town hall
Constituents of Virginia’s 2nd District hold up signs during a town hall meeting held by U.S. Rep. Scott Taylor (R-VA) at Kempsville High School in Virginia Beach, Virginia, Feb. 20, 2017. REUTERS

Constituents in Louisiana Sen. Bill Cassidy's home district got rowdy at a town hall event Wednesday afternoon, following in somewhat of a recent national trend of voters voicing displeasure with their elected officials. Video and photos captured at Cassidy's meeting showed it was heavy on the boos and outbursts from those in attendance.

Voters were chanting "do your job" and shouting questions at the Republican senator, who at one point remained seated silent while the bedlam ensued. When Cassidy reportedly threatened to call law enforcement on those who were apparently not acting in an orderly fashion, the crowd chanted "don't be quiet!"

The meeting was reportedly late to get started even though Cassidy was there in attendance, provoking further outrage from an apparently already testy crowd.

Cassidy's experience Wednesday fell in line with how voters have greeted other elected officials, especially Republicans, during their respective town hall events in their home districts recently. Town hall attendees have not only been flooding the event sites, but also going to the elected officials' offices and calling them with complaints.

One common denominator for the town halls was President Donald Trump, who declared on Twitter that the uprisings had actually been "planned out by liberal activists. Sad!" However, there was no direct evidence to prove the president's assertion.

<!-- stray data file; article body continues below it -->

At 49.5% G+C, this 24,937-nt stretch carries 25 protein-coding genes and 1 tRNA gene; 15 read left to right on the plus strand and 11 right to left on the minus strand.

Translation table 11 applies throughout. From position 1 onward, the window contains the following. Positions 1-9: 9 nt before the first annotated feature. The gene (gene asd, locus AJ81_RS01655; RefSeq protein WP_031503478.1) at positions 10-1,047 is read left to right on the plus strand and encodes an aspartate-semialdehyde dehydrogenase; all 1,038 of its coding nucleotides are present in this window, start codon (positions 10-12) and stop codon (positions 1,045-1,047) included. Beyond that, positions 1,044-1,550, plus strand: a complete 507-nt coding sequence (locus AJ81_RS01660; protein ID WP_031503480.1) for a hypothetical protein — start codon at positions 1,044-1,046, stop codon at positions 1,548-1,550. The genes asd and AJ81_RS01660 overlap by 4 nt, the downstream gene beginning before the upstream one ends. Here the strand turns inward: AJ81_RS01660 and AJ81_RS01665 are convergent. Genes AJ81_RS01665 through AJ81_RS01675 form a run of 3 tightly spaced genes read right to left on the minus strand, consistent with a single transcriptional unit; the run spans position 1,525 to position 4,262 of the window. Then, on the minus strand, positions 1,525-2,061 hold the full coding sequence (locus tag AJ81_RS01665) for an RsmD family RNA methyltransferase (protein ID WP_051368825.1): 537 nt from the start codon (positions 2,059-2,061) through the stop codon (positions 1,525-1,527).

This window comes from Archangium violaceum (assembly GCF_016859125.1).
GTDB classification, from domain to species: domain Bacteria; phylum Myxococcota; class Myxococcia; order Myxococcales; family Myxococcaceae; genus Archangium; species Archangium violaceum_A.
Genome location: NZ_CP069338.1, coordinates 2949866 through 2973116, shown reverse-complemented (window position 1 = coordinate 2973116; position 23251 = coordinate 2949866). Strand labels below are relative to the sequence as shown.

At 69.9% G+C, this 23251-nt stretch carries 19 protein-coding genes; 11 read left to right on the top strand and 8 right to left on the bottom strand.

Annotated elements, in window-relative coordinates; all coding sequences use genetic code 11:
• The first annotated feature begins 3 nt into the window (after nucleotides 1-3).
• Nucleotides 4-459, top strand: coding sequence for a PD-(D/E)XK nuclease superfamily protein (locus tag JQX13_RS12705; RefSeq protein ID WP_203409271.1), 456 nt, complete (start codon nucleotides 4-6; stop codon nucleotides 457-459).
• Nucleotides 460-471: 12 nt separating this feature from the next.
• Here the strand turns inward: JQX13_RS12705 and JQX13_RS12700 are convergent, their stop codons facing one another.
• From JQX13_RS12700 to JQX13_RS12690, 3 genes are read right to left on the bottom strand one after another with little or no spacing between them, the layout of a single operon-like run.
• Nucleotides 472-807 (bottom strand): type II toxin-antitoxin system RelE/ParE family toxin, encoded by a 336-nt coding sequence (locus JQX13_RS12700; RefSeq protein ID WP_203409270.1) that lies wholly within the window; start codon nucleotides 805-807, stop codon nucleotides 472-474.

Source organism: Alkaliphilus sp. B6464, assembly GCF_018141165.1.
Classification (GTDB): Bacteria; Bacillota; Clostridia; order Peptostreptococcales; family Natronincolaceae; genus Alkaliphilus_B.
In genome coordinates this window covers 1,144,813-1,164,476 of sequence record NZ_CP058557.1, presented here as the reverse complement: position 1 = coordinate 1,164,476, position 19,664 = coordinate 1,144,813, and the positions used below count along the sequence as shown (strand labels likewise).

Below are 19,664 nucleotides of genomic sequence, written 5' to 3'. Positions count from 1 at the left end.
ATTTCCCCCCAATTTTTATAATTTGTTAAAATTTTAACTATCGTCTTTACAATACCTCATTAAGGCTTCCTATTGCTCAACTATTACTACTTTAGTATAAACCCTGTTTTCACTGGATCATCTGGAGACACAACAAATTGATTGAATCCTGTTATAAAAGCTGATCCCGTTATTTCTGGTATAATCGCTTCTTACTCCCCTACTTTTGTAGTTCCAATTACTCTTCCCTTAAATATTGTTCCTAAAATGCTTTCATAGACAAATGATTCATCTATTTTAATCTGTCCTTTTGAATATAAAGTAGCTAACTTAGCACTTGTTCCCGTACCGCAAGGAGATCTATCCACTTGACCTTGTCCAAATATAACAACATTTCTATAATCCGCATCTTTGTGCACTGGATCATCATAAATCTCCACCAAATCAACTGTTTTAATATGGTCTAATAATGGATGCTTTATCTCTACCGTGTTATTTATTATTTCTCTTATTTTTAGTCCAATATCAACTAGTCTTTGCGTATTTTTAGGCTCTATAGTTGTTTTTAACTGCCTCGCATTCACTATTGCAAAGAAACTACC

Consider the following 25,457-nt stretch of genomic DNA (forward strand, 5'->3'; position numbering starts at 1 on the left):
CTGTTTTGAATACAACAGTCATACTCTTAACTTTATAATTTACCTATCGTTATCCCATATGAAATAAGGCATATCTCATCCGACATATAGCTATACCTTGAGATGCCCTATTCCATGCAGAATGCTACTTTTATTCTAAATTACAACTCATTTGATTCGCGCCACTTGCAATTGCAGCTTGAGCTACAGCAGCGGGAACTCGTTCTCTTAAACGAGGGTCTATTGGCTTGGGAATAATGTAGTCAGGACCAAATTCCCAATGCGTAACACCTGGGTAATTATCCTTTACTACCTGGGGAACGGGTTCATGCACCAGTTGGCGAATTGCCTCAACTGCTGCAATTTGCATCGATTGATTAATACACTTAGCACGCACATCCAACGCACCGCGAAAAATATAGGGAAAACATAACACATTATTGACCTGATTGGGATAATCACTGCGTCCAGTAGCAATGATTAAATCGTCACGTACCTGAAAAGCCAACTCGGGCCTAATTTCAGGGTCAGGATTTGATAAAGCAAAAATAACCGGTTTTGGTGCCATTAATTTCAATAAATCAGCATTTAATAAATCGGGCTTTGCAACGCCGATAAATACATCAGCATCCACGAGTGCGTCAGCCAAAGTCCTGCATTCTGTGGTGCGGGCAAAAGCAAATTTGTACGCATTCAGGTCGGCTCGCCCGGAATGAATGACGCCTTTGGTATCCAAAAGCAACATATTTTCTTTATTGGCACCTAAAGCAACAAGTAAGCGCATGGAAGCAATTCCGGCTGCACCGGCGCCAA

The wave of protests from constituents seemingly got started Thursday night when U.S. Rep Jason Chaffetz (R-Utah) faced a high school auditorium packed with angry residents chanting "Vote him out!" and "Do your job!" The crowd wanted to know why Chaffetz supported Trump and his policies and why the committee he chairs — the House Oversight and Government Reform Committee — was not investigating the new commander in chief.

Senate Majority Leader Mitch McConnell (R-KY) was given similar treatment at an American Legion town hall event in Lawrenceburg, Kentucky on Tuesday. Multiple other similar incidents took place this week, as well. You can see them here.

The message to elected officials was clear, and one that U.S. Rep. Marsha Blackburn (R-Tenn.) likely heard loud and clear during her own town hall meeting in the city of Fairview Tuesday, the New York Times reported.

"We’re not stupid; you have to do better," an apparently scorned voter told her.

Images and video from town hall events across the country have emerged on social media. A sampling of the follows below.

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